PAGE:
When I first met Aditi all that my senses could take in was the mild flowery fragrance of her perfume. I was blind in those days. A sudden fall from my second floor balcony in Amritsar had caused a massive bleed in my brain, paralyzing my facial muscles and hampered my ability to see, speak, hear and smile.
After the accident when I woke up I was very sore and very scared. I felt claustrophobic in my own body - No sound and no light. I was not sure where I was or what time of the day it was. And when I tried to get up, all I felt was an excruciating pain. But that I felt pain was a relief. It was a confirmation that I was alive. I tried to call out to my mother, but all I could do was exhale air and the effort made my chest hurt. After a minute or so I was so tired that I blacked out again.
Slowly as time passed I got more aware of my predicament. My mind was vigilant and I could comprehend the cycle of days and nights by the daily activities I did; or rather was assisted to carry out. Then one day, must be early in the evening for I just have had a tepid afternoon tea, I first came to know of Aditi’s presence, my speech therapist. For the time she was in my room, the room felt renewed. The stench of alcohol swabs, medicines and iodine did vanish mystically. And slowly that ornate scent too became a part of my cycles of dark and dawn. I started looking forward to the time when the tea would arrive, the precursory to her visits. For a good fortnight her touch and the perfume she wore were the only validation of her existence. Her touch was very tender, unlike the others who regularly poked me with needles or checked me with stethoscope and tongs and torches. My hospital stay was made endurable by the evenings spent with her. Thus my spirit rose with each sinking sun and the melancholy of my heart slowly dissolved into the nights that followed.
In my mind’s eye I made the portrait of her. To me she was having a beautiful oval face with dark dove eyes and having a radiant smile that oozed from a perfect set of pearly white teeth. I pictured her with a golden nose ring and a milky complexion. I imagined her having a silky smooth voice and hence was mildly disappointed when I heard her husky voice almost a month after the accident. My hearing was first to return. And slowly the enigma of her touch and fragrant existence diminished as I was now able to talk to her. While she did most of the talking, my end of communication happened with just a nod or shake of my head and with my hand gestures. She asked me to repeat alphabets and numbers and though I could do them in my head my voice betrayed me. She slowly started giving me exercises for facial muscle strengthening. Though there was a general improvement in my condition, my vision and facial paralysis did not improve much.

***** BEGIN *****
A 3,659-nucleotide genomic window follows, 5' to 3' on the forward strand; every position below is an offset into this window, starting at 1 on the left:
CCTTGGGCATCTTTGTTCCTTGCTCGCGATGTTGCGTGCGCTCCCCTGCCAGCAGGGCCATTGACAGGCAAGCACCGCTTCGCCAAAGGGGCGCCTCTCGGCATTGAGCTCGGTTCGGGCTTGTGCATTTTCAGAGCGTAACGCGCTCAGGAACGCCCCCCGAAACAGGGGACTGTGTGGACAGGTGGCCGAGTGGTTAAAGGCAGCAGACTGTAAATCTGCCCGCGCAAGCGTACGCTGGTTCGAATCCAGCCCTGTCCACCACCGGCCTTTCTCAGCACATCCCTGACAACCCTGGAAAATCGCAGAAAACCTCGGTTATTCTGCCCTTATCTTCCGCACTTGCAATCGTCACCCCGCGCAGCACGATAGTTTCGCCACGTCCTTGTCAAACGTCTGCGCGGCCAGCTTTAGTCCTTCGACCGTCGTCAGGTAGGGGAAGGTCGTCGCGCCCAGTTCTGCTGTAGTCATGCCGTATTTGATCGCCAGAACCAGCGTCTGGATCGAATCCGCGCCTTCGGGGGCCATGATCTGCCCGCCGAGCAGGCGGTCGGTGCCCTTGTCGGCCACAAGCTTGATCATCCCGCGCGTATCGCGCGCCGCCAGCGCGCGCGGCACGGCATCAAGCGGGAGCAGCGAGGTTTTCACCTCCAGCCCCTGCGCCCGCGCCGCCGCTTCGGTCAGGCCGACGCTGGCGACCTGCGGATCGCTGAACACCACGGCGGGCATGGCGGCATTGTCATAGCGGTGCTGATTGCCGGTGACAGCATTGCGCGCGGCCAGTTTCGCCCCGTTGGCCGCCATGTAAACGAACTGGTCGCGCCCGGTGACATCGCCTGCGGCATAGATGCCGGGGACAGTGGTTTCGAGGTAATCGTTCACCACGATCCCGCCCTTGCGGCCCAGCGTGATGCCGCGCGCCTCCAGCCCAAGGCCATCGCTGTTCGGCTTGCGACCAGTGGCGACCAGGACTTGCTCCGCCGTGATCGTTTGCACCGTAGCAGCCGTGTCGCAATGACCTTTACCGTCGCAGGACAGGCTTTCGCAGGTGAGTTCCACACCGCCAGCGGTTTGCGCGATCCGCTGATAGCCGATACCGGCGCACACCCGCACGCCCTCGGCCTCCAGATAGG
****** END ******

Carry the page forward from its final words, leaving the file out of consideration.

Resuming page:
Slowly the day of my discharge came closer. During the final week of my stay Aditi started taking me to the veranda facing the hospital garden. That was the week when the monsoon started and she started reading to me stories by Kipling and Ruskin and for the first time in my life I realized that words could heal. That last week was rather good for my soul. There were rains, a dreamy world of stories and Aditi by my side to share them.
I still remember my last day at the hospital. I was to leave by the night train and it had not showered in last 48 hours. The day was sultry, the sun was at his shimmering best, the earth was dry once again and this did not help my inner upheaval. However by afternoon the clouds had gathered in the skies and a cool breeze entered my window. It must have had already rained ahead somewhere. When Aditi came to meet me for the last time it was raining. The earth outside was soaked completely and the soil emitted fresh earthy smell. Somewhere in the garden jasmine had blossomed and the sweet smell entered my room. She did not say much that day or I don’t know if it is my mind playing tricks because all I remember of that last meeting is the touch of her hand. If words were spoken my mind must have obliterated them; like it had obliterated everything else about those three months except Aditi.
I did not feel sad for parting with her. Some journeys are inevitable and this was one of them. Back in Amritsar I had a life awaiting and I did not waste no time in resuming the thread from where I had left. Almost a year hence my vision started to come back and within next six months a good 70% of my vision was restored. However my inability to smile and speak still remained.
Years later the internet made searching people easy and I was tempted to search for Aditi. But a strange fear gripped me. Fear that she would turn out different than what I had imagined her. My thoughts had made a person how I wanted her to be and finding the real Aditi, I am scared, would make me loose her. So far as she was in my world she was mine and I didn’t want to lose her to the real one. She still comes to meet me when the rains have drenched the earth and the fragrance of flowers have filled the air. She remains by my side holding my hands and then we have the most eloquent conversation – me and Aditi.